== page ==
This One Goes to 12: SRAM Eagle and the Stinner Prototype Hardtail MTB

Who gets the reference? It’s from the following: “These go to 11” – the hilarious excerpt from Spinaltap? Why not just make ten louder?

When SRAM’s new Eagle drivetrain was announced, it received mixed impressions. 12 speed on a mountain bike seems excessive and the pricepoint is pretty alienating. Needless to say, “the internet’s” opinion was divided. Personally, I find new tech when it comes to drivetrains the most interesting and relevant. Anything that can bring more versatility to my current rides is ok by me and hopefully, as we’ve seen in SRAM’s other products over the years, the tech will trickle down into more affordable groups like GX and NX.

So what does it have to do with a Stinner Frameworks mountain bike?

Stinner Prototype 27.5 MTB

Aaron Stinner is a lifelong roadie, and I don’t mean that negatively. He just spent a large majority of his life on a road bike. Sure, he rides mountain bikes, but prefers to be on the road. Consequently, Stinner Frameworks is known for their road bikes. Sure, they’ve made some pretty sweet off-road bikes, but Aaron wants to step his brand’s game up in terms of their offerings. He began working on a hardtail mountain bike design, a continuation on his previous efforts, with hopes of one day offering stock, off-the-shelf sizes. He hollered at a few of his friends who ride mountain bikes, set them up with frames and a few parts to see how the bike rides with its different wheel options. The idea is the frame could take 27.5, 29r or 27.5+ wheels.

What you see here is an iteration of that. It’s a Prototype and the team at Stinner are working on a few design opportunities. The frame itself is meant for 27.5+ tires and a long travel fork. Currently, this frame currently utilizes a Paragon yoke to ensure crank and chainring clearance, which will clear a 3″ 27.5 tire. Yet, even when you put a 2.2″ tire on the new SRAM Roam 60 wheels, with their wide internal width of 30mm, they plump out to a 2.4″. A size many considered to be acceptable for a hardtail just a few months ago.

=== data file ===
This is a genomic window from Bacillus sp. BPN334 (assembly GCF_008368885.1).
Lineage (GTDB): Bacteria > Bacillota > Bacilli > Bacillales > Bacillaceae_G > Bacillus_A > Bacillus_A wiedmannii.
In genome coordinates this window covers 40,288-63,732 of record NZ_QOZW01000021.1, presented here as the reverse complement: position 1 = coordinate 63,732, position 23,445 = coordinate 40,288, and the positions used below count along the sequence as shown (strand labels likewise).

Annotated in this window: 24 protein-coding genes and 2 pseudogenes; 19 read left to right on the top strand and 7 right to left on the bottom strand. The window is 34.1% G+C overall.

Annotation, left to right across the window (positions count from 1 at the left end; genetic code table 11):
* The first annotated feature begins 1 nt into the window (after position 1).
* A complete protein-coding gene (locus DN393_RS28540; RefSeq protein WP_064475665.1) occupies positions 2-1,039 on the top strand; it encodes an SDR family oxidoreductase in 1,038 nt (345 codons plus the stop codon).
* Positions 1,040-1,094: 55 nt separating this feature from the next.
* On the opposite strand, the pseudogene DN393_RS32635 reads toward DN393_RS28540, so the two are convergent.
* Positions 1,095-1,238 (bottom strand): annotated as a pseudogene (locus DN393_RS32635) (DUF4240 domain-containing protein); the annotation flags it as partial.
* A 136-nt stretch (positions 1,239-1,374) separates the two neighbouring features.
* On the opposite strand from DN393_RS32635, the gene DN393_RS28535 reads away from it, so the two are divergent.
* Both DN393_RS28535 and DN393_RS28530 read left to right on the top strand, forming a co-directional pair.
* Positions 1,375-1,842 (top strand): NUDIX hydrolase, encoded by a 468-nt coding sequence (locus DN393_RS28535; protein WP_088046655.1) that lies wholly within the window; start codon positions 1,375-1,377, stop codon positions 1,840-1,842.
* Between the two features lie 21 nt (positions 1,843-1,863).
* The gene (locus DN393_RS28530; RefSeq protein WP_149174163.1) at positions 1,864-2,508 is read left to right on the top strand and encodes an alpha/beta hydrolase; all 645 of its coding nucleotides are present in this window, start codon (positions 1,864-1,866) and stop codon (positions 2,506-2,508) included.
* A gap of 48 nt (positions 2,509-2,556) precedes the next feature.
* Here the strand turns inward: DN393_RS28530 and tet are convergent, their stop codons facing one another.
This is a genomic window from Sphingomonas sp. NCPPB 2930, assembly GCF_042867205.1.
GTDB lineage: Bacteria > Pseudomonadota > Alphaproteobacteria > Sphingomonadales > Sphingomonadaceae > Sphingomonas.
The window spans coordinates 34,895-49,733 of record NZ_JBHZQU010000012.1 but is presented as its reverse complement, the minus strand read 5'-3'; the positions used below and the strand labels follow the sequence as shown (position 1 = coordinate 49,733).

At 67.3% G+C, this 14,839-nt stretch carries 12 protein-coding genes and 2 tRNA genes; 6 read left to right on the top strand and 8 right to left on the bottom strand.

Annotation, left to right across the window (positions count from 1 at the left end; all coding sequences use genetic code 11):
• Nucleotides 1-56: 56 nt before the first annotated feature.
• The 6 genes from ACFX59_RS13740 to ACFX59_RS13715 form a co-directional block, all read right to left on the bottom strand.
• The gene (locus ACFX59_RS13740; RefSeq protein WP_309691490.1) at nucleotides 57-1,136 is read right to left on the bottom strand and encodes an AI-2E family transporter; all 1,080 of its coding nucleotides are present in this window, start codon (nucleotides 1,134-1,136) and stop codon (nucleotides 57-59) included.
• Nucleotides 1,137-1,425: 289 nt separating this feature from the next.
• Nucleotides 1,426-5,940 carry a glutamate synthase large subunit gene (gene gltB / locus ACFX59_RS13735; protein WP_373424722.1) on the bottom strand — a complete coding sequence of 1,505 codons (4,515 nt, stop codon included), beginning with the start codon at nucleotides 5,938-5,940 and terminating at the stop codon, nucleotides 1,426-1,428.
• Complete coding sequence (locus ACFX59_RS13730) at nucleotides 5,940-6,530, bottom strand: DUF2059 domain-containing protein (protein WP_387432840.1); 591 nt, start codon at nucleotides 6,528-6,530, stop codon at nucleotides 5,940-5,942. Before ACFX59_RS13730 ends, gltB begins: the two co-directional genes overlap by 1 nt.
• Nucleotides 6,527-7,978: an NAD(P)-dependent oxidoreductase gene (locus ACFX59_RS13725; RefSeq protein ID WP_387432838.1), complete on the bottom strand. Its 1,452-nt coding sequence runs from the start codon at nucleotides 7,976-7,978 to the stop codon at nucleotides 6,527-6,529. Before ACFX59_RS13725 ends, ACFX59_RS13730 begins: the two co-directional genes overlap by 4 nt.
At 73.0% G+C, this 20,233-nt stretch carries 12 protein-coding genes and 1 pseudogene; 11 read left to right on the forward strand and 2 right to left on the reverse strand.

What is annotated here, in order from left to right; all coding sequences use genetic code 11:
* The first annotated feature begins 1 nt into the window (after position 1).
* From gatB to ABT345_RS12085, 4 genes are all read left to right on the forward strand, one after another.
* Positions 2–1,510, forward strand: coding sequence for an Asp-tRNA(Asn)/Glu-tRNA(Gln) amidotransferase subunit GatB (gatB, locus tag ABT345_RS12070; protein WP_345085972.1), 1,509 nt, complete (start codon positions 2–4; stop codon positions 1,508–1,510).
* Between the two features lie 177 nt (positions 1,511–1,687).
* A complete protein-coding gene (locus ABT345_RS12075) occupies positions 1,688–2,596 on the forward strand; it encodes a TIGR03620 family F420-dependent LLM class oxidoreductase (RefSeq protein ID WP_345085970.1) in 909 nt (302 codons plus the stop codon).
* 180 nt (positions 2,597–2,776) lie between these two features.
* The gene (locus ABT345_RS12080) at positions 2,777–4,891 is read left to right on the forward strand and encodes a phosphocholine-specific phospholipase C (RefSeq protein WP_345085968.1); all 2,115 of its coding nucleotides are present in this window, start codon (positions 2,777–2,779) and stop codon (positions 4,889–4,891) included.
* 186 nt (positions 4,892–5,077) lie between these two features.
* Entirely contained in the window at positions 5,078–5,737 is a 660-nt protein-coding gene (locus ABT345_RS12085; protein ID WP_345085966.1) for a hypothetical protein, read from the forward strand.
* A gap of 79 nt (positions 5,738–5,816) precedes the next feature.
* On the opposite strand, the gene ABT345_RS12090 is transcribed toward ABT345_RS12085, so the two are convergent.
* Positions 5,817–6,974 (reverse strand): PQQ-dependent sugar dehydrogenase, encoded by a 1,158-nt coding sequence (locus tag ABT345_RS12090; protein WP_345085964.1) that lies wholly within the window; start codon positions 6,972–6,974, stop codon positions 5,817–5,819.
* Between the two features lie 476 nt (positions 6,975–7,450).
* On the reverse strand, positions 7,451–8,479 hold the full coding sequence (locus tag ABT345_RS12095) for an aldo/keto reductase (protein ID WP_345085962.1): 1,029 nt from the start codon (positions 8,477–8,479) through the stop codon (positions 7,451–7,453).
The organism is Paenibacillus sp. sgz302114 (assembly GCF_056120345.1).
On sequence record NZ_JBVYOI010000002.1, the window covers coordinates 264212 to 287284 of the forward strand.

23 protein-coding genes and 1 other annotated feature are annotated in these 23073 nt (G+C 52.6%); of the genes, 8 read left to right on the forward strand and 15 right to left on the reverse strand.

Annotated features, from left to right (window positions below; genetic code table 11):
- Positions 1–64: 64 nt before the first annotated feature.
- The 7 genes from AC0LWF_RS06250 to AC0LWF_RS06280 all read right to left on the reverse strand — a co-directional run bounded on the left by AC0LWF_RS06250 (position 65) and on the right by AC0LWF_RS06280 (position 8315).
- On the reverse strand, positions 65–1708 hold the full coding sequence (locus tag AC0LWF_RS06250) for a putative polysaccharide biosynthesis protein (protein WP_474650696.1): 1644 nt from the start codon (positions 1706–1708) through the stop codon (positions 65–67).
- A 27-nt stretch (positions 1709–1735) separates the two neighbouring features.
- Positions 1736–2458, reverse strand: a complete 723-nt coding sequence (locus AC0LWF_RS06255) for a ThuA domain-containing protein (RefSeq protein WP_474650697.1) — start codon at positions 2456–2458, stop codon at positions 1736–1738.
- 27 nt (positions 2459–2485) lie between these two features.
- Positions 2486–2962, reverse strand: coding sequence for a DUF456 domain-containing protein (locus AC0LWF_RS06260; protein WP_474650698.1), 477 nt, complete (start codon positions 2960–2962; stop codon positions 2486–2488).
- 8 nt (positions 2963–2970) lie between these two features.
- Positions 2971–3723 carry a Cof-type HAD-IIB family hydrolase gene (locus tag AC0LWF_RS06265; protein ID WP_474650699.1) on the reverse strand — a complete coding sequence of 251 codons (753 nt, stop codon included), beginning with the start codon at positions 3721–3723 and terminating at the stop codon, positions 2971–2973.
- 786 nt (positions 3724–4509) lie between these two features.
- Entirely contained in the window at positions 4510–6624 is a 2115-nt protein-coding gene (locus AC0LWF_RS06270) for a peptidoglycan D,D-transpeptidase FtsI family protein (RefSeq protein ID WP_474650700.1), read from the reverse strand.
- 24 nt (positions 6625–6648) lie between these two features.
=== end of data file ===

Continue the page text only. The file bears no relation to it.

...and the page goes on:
Back to Eagle.

Eagle setup

Duncan Riffle handles PR for SRAM’s MTB division. It’s his job to ensure that Eagle is setup correctly for “media” or “press” (aka blogger’s bikes) during press launches or other events. I’ve known Duncan for a while and when he had the idea to do something different with Eagle, he hollered at me. He really wanted to install Eagle on a hardtail and not just any hardtail, a frame made in his hometown of Santa Barbara. That’s where Stinner comes into play. You see, Eagle sets up easily on a hardtail MTB because you don’t have to worry about chain growth like you do on a full suspension. The calculations are just easier.

Eagle setup

We met in Santa Barbara last week, shot some setup photos and then some photos of the bike. My shoulder is still sore from a wreck a few weeks ago, so I took it on a short spin afterwards, not wanting to further injure my shoulder. As I heal, I’ll continue to ride this frame, shoot Aaron some input and hopefully within the next few months, Stinner will launch their new bike lineup with a new hardtail model in the roster. For now, we’ll be tweaking a few things in terms of build kit, throw some plus-sized tires on it and put Eagle through the ringer.

Golden hour glow!

For the amount of money you drop on that group, it better live up to its expectations. Personally, I think it will and I can’t wait to take this bike on a bikepacking trip. That’s where that 50t would really come in handy.